I guess it was hard on both of them. You gotta hand it to Jane, though, it’s over a hundred pounds she’s got to lift and it’s not like she gets any practice in the construction company as a receptionist. The only thing she lifts there is a pen.

She used to have to help Marney wash and dress and everything until Marney relearned those things on her own. It’s only tonight that they seem to be having so much trouble. “For crying out loud, Marney, let me do it!” I heard Jane yell.

“I can zip it up now. I got it!” Marney yelled back.

Fred walked by me as I eavesdropped at Marney’s door.

“What’s happening, Sam?” Fred asked.

“Girl stuff,” I replied.

“Girl stuff,” he confirmed, “got it.” Then he walked away. I heard the TV switch on to the Sports channel.

Finally, the door to Marney’s room opened and Jane and Marney came out. Marney looked beautiful. She had her hair all done up and she wore makeup. I don’t know if I’ve ever seen her in makeup and the dress looked beautiful on her. It even hid the chair a little.

“You look beautiful, Marney.” I said to her.

“Thanks, Squirt.” She smiled.

The doorbell rang. Fred answered and Zack stood at the door in a tuxedo. He looked much better than the boys at my school.

“Wow!” I said. Suddenly, I felt guilty. Maybe I should call Cong.

Marney stood beside me, mouth wide open. Zack smiled and suddenly, she recognized it was a little obvious. She closed her mouth and swallowed a little shyly.

“You look beautiful, Marney,” Zack said. “You ready?”

Marney pulled herself together, toughened up, straightened her back and said, “Yep.” Then she wheeled herself out the door, down the ramp and toward Zack’s truck. She looked back at Fred. “Don’t wait up!”

Fred walked to the patio, “Yeah, right,” he said skeptically. “Have her home by midnight Zack.”

“Yes, Sir,” Zack said.

“I mean it,” Fred reiterated, “Midnight. That’s my first born.”

“Okay, Dad. Close the door,” Marney called out.

Jane pulled Fred inside the house, looked at Marney and waved then went inside and shut the door while I stood at the window and watched them leave.

It was getting late when Marney came back home. I was in bed, but I wasn’t sleeping. I really wanted to stay up and wait for Marney to come back and tell me about her fairy tale dance. But, that didn’t happen. Instead, I heard shouting. I jumped up and ran to my door to listen.

She came in through the front door and slammed it in a fit.

“Buzz off, Zack!” I heard her shout.

I know she didn’t say “buzz” but, I’m not supposed to say those words even though they’ve been part of my vocabulary since starting the 7th grade. Jane and Fred were trying to find out what happened to Marney. Fred was really angry even though he didn’t know what happened yet.

“Did he hurt you? Did he try to touch you?” Fred asked.

“Jesus, Dad, I’m not eight.”

“Marney, please, just tell us what happened,” Jane demanded.

Marney looked at her watch. “Just turn on the news.”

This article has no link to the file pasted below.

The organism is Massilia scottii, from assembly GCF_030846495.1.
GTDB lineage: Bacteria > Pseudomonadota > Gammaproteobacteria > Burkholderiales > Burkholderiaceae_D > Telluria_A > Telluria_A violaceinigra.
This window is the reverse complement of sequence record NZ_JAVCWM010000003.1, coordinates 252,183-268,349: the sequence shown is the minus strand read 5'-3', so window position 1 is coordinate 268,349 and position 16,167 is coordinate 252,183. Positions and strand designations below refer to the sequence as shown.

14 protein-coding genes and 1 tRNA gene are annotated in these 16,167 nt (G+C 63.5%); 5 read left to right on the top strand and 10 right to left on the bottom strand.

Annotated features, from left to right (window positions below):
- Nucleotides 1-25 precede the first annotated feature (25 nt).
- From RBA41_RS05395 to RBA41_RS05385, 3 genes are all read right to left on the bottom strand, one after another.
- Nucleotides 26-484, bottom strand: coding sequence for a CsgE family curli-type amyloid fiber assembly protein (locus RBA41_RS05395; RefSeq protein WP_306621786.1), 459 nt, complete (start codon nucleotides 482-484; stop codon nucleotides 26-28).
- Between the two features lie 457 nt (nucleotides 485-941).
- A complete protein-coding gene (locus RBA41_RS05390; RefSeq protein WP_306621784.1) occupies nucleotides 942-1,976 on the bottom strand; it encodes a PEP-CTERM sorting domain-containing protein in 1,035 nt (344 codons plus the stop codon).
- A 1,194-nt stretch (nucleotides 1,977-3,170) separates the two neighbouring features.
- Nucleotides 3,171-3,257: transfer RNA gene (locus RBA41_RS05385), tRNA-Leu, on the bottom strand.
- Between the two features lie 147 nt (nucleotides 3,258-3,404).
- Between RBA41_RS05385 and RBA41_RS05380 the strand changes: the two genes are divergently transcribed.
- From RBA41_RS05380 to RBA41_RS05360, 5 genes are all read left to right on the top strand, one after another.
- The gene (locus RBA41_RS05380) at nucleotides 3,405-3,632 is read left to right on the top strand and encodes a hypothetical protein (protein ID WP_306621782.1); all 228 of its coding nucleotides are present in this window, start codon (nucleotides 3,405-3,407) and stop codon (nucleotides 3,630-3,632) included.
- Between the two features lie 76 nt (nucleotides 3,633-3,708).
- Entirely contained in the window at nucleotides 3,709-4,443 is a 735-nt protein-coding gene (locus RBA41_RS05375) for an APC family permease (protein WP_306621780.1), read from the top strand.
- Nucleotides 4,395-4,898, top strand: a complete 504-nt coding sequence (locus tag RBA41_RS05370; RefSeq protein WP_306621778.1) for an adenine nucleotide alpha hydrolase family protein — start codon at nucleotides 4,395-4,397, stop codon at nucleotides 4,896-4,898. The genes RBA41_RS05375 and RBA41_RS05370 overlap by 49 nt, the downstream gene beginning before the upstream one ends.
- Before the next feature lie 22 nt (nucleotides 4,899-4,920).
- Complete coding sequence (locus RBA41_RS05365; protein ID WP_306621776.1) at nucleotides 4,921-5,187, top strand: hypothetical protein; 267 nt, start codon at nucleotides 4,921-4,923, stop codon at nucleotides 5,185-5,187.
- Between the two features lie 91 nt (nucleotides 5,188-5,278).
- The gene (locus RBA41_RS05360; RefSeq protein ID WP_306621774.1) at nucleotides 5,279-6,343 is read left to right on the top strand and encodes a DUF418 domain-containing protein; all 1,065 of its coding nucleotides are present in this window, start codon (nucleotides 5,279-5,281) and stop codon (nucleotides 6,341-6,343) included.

“What?” Fred asked.

“What for, honey?” Jane repeated.

“Just do it. It’s probably on the ten o’clock news right now. Just turn it on.”

Fred switched on the television in the living room and surfed through all the news channels. “What are you trying to show us, Marney?”

“There!” she shouted, “Right there!”

Fred stopped switching the channels. A news reporter was on the television talking to kids at Marney’s school dance. He then turned to Marney and Zack. “This is it,” Marney said.

“Oh my God, you’re on TV!” I shouted as I ran out of my room and stood next to them by the TV. They didn’t even notice me.

“We’re live from St. Augustine’s High School in Cherry Hill, and who did we just run into? Actor, Zack Winterberry and his date...”

Zack spoke into the reporter’s microphone, “Marney. She’s the school’s handicapped basketball star.”

Marney seemed stunned.

The reporter continued asking Zack questions about how he decided to take Marney to the dance.

“Why is this news?” Jane asked.

“It’s not,” Marney answered. “It’s a creepy paparazzi show that finds and follows stars.”

“How did he find Zack?” I chimed in. Everyone looked at me like I shouldn’t be there. But I didn’t budge. I just looked at Marney.

“They didn’t have to find him. He told them where he was going to be and when and who with.”

“I’m not following, Sweetheart, and this is bad because?” Fred asked.

“Don’t you see, Dad?” Marney responded. “He set me up. This was all for publicity. It was so he could look good and sweet and kind to his fans. He’s building his publicity for the new show he’s starring in. He never really liked me. All I am to him is a publicity stunt. He pities me.” She broke down into tears and rolled away to her room.

“Bastard!” I said.

“Samantha, go to your room!” Jane and Fred demanded simultaneously.

I walked off sluggishly.

“March!” Jane called.

I hustled to my room and shut myself in, but I listened against the wall to hear if Marney was all right. She was still crying.